Wednesday 17 August 2016

Derwent River Walks: Shag Bay Track

[Part 3 of a series featuring short walks along Tasmania's Derwent River]

What do you do when you have a free morning, but the rest of your day is busy? For the two of us the Shag Bay Track looked a good choice, given it’s one of the shortest walks along the Derwent. But if we were expecting the walk to be short on interest, we soon found otherwise. It may be less than 2km long (each way), but this walk packs a great deal into a short distance.

[Near the start, above Geilston Bay] 
We parked at the start, in suburban Geilston Bay, on Hobart's Eastern Shore, and walked up a well-marked and easy track. Through the sparse trees we looked out at dozens of colourful yachts that bobbed at anchor in sheltered Koomela Bay.

Just a few minutes up the track we started to get broader views across the Derwent. To the south the Tasman Bridge, almost side on, looked particularly impressive. To the west we had glimpses of the Royal Tasmanian Botanical Gardens, its exotic and deciduous trees a contrast to the muted colours of the drier Eastern Shore bushland.

[View downstream to the Tasman Bridge] 
As we turned north we could hear and see the Nyrstar Zinc Works across the Derwent. For nearly 100 years the factory has processed minerals from Tasmania and beyond, turning them into zinc for use in galvanising. If a century old factory seemed ancient, we were in for a surprise when we got down to Shag Bay itself.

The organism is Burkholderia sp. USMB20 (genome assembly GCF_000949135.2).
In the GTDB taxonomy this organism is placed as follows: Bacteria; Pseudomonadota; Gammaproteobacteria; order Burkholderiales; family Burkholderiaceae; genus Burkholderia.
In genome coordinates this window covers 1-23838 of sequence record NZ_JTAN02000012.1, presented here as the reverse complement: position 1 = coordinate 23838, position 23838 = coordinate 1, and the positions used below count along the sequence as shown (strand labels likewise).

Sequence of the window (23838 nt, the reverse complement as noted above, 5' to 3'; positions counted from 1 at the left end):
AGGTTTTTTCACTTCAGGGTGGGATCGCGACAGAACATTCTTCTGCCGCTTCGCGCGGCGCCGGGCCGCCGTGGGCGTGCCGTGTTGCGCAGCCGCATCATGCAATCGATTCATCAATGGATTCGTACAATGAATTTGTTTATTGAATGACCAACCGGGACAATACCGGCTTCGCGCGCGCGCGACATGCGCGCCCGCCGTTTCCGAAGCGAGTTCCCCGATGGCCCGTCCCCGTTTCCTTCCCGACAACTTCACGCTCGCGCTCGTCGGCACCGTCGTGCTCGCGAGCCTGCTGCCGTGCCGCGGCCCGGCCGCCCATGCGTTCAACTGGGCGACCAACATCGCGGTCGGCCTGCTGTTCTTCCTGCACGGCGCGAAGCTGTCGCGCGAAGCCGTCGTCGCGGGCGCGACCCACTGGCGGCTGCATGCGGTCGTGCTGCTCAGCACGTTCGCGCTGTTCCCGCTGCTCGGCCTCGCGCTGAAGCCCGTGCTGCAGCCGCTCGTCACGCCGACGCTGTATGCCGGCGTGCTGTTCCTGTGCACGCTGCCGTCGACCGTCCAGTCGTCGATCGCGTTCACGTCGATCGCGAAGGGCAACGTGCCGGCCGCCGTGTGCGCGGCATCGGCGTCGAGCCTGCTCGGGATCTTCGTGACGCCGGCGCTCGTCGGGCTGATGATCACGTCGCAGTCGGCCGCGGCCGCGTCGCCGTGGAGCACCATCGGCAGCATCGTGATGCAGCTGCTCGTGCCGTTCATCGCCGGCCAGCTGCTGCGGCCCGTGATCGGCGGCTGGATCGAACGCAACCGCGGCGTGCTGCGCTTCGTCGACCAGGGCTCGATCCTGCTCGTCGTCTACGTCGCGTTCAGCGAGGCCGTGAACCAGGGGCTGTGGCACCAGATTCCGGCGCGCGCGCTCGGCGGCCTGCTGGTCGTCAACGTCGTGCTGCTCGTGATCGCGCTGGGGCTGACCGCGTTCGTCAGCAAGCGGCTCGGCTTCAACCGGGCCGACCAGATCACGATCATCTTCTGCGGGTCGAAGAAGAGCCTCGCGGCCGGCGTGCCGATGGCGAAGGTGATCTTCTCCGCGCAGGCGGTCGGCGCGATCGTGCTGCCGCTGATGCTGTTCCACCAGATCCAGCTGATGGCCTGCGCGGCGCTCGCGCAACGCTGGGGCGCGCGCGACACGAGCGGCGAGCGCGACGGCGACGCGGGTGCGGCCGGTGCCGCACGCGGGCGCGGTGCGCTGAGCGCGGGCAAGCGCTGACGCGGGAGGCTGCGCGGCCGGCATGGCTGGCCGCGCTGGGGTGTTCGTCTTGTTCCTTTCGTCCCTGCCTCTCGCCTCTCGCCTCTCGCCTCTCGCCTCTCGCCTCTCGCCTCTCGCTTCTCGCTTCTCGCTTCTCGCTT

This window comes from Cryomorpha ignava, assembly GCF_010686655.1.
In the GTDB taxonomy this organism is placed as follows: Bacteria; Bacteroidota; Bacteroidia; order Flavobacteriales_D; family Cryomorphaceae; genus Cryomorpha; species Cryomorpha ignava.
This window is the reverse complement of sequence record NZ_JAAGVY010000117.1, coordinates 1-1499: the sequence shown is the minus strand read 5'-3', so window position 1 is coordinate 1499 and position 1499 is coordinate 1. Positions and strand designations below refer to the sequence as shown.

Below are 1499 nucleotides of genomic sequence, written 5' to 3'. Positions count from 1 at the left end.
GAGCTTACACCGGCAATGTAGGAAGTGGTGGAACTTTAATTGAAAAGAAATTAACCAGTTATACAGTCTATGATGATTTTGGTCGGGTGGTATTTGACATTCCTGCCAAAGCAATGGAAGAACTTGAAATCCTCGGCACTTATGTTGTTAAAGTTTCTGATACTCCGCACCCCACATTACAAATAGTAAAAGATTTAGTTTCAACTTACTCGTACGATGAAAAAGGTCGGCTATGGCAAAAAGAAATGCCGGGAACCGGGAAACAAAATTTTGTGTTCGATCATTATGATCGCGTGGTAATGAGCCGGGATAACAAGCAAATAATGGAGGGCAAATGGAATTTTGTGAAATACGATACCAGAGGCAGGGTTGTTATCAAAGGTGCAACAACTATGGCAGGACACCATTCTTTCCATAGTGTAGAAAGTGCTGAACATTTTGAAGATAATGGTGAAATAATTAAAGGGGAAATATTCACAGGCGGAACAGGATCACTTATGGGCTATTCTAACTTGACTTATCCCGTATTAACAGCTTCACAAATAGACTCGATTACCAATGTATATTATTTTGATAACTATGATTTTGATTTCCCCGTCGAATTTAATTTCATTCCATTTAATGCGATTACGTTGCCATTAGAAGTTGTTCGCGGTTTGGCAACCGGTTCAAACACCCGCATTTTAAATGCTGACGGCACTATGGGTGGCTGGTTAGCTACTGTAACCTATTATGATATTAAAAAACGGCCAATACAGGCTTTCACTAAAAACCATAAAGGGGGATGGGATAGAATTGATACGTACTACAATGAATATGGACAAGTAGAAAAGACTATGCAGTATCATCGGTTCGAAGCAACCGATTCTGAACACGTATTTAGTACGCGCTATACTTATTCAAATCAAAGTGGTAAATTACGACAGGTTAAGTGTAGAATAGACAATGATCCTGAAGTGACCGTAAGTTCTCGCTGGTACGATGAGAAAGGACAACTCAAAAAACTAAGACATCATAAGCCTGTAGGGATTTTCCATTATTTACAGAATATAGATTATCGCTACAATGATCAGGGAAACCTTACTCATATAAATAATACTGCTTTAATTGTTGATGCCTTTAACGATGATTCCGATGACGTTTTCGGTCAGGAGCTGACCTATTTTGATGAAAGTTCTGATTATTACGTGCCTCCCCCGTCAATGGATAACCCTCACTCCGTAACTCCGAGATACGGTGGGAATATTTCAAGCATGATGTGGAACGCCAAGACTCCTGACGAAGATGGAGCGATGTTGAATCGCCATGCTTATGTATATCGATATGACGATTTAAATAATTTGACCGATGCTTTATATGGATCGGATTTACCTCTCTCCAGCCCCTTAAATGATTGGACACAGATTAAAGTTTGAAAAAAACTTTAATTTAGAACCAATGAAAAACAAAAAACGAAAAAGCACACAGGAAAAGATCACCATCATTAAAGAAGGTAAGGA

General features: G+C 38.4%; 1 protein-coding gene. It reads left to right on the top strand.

[The Zinc Works across the Derwent] 
A steepish track led us to the narrow, bush-enclosed bay, where we found remnants of old industry, including a rusty boiler. Shag Bay was once the site of a mill that transformed bones into fertiliser. But it was also the scene of a tragedy. A high-pressure boiler exploded in 1915 killing two workers and destroying the factory. Today’s peaceful setting seemed at odds with that sad story.

[Remains of a boiler at Shag Bay] 
We soon found a far deeper story. Aboriginal middens, with shell and bone fragments from thousands of years of food gathering, still sat there alongside recent industrial ruins. Given the whole area’s panoramic setting, its proximity to the shortest crossing point of the lower Derwent, and its access to rich marine resources, we weren’t surprise that it was favoured by Aboriginal groups.

[Aboriginal midden alongside industrial remains] 
We sat awhile to contemplate the many generations of Aboriginal people who must have known and loved this place. Their long history was changed forever by the arrival of Europeans in 1803. The first British settlement at Risdon Cove, only a short walk from Shag Bay, was also the site of the first violent Aboriginal deaths.

[An ideal spot for quiet contemplation] 
With our minds full of deep time and sad stories, we were quiet on the return walk. As we ambled slowly down the track, it took the sharp call of some honeyeaters to bring us back to the present. We soon found ourselves back in yacht-dotted Geilston Bay. We were surprised it had taken us barely an hour to do a walk that truly spans thousands of years of history.

*This series was prepared for the Derwent Estuary Program and Greater Hobart Trails 

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